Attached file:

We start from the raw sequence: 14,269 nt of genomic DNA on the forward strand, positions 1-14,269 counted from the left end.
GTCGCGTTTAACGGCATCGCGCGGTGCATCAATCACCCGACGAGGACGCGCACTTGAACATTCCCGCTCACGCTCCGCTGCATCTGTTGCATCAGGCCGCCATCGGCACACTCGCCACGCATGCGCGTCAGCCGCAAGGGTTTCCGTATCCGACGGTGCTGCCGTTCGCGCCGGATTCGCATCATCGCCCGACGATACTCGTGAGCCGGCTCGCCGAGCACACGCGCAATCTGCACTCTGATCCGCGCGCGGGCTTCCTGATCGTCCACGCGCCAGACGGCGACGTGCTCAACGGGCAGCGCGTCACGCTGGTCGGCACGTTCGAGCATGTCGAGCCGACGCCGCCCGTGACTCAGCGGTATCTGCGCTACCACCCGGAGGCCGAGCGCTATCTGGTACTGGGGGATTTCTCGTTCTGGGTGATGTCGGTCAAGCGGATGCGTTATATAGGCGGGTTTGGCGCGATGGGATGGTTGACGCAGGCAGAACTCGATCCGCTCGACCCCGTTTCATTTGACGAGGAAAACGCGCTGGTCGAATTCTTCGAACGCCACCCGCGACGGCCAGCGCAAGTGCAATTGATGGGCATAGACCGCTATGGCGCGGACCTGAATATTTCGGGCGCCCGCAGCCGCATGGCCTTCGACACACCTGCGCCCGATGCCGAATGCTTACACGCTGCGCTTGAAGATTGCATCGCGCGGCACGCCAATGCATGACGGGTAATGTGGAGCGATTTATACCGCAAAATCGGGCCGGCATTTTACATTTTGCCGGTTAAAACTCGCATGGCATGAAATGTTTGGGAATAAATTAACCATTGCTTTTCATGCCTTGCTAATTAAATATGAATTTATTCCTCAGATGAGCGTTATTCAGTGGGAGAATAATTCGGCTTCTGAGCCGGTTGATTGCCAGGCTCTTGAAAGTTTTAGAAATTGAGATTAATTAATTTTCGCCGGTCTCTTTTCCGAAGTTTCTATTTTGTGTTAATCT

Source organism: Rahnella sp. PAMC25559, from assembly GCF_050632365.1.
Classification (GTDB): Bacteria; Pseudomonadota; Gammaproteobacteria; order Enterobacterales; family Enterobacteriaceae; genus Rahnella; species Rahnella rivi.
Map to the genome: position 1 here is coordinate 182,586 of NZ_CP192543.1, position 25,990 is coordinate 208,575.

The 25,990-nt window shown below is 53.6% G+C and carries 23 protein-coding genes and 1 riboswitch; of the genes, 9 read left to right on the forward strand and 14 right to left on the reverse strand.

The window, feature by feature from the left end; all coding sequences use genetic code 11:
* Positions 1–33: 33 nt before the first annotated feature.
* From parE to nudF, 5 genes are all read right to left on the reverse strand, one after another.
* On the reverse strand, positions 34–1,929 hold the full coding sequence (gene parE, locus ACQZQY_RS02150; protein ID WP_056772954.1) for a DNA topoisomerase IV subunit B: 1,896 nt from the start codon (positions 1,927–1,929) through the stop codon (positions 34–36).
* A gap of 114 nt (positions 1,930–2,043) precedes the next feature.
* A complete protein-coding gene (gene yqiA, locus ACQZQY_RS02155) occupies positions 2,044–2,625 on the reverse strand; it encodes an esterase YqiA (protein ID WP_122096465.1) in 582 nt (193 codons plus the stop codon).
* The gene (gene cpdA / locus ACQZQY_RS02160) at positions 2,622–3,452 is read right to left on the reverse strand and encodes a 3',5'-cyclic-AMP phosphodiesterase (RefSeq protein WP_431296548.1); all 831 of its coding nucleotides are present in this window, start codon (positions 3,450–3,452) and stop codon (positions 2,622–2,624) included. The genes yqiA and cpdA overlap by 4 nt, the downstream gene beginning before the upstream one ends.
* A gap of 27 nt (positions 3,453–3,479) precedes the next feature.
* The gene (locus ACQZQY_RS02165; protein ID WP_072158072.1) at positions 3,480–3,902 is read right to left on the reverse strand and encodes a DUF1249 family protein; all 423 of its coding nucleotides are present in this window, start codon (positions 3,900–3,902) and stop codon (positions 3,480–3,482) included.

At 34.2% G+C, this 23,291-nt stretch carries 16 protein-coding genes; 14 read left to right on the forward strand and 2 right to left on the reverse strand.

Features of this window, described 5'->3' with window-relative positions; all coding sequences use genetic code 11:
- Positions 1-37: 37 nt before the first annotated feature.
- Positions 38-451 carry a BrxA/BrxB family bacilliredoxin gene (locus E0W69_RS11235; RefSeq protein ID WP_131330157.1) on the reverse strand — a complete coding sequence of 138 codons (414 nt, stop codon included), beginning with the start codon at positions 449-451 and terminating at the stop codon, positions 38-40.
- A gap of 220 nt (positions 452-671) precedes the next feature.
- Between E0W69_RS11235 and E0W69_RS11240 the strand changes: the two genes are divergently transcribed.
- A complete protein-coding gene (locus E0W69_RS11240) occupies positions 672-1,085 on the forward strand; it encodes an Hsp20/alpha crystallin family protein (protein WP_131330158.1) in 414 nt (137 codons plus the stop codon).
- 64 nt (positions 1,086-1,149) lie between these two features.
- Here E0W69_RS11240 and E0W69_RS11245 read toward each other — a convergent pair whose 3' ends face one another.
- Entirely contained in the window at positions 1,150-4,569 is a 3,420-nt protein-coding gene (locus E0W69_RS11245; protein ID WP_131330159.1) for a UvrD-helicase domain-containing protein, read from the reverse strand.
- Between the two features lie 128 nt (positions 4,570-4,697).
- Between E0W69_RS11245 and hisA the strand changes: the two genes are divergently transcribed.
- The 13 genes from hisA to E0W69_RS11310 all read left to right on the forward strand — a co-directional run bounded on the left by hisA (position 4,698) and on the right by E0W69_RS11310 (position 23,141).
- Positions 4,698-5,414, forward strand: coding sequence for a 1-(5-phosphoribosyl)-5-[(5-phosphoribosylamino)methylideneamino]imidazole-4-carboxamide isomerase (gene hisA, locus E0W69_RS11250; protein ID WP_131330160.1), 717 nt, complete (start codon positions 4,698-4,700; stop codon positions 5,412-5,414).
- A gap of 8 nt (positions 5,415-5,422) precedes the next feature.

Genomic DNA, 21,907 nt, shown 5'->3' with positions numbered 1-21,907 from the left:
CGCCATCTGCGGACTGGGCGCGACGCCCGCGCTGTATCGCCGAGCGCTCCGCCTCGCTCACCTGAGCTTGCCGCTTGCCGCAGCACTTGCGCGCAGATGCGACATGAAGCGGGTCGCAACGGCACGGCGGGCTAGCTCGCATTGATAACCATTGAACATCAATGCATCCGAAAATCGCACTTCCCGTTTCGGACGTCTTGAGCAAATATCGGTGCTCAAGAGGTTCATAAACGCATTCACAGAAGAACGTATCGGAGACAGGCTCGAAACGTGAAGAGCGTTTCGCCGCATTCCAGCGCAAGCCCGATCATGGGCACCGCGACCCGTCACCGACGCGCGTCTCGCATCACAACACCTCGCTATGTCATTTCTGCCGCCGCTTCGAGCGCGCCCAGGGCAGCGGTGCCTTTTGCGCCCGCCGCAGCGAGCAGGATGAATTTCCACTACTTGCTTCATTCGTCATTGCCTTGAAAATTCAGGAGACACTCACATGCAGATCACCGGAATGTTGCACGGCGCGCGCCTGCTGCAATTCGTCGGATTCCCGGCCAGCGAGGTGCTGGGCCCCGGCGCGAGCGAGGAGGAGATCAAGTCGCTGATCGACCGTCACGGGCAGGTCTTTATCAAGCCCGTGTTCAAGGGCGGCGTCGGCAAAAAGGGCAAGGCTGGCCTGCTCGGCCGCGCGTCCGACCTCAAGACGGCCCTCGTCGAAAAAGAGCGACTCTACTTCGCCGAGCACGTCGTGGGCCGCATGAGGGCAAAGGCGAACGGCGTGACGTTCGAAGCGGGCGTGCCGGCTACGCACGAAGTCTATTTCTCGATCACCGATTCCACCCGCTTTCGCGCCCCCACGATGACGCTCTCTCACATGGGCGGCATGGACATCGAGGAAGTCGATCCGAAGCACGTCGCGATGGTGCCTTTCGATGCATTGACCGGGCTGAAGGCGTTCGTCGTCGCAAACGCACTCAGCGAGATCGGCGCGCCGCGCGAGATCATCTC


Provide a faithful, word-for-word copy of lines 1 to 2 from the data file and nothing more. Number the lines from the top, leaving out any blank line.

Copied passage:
We start from the raw sequence: 14,269 nt of genomic DNA on the forward strand, positions 1-14,269 counted from the left end.
GTCGCGTTTAACGGCATCGCGCGGTGCATCAATCACCCGACGAGGACGCGCACTTGAACATTCCCGCTCACGCTCCGCTGCATCTGTTGCATCAGGCCGCCATCGGCACACTCGCCACGCATGCGCGTCAGCCGCAAGGGTTTCCGTATCCGACGGTGCTGCCGTTCGCGCCGGATTCGCATCATCGCCCGACGATACTCGTGAGCCGGCTCGCCGAGCACACGCGCAATCTGCACTCTGATCCGCGCGCGGGCTTCCTGATCGTCCACGCGCCAGACGGCGACGTGCTCAACGGGCAGCGCGTCACGCTGGTCGGCACGTTCGAGCATGTCGAGCCGACGCCGCCCGTGACTCAGCGGTATCTGCGCTACCACCCGGAGGCCGAGCGCTATCTGGTACTGGGGGATTTCTCGTTCTGGGTGATGTCGGTCAAGCGGATGCGTTATATAGGCGGGTTTGGCGCGATGGGATGGTTGACGCAGGCAGAACTCGATCCGCTCGACCCCGTTTCATTTGACGAGGAAAACGCGCTGGTCGAATTCTTCGAACGCCACCCGCGACGGCCAGCGCAAGTGCAATTGATGGGCATAGACCGCTATGGCGCGGACCTGAATATTTCGGGCGCCCGCAGCCGCATGGCCTTCGACACACCTGCGCCCGATGCCGAATGCTTACACGCTGCGCTTGAAGATTGCATCGCGCGGCACGCCAATGCATGACGGGTAATGTGGAGCGATTTATACCGCAAAATCGGGCCGGCATTTTACATTTTGCCGGTTAAAACTCGCATGGCATGAAATGTTTGGGAATAAATTAACCATTGCTTTTCATGCCTTGCTAATTAAATATGAATTTATTCCTCAGATGAGCGTTATTCAGTGGGAGAATAATTCGGCTTCTGAGCCGGTTGATTGCCAGGCTCTTGAAAGTTTTAGAAATTGAGATTAATTAATTTTCGCCGGTCTCTTTTCCGAAGTTTCTATTTTGTGTTAATCT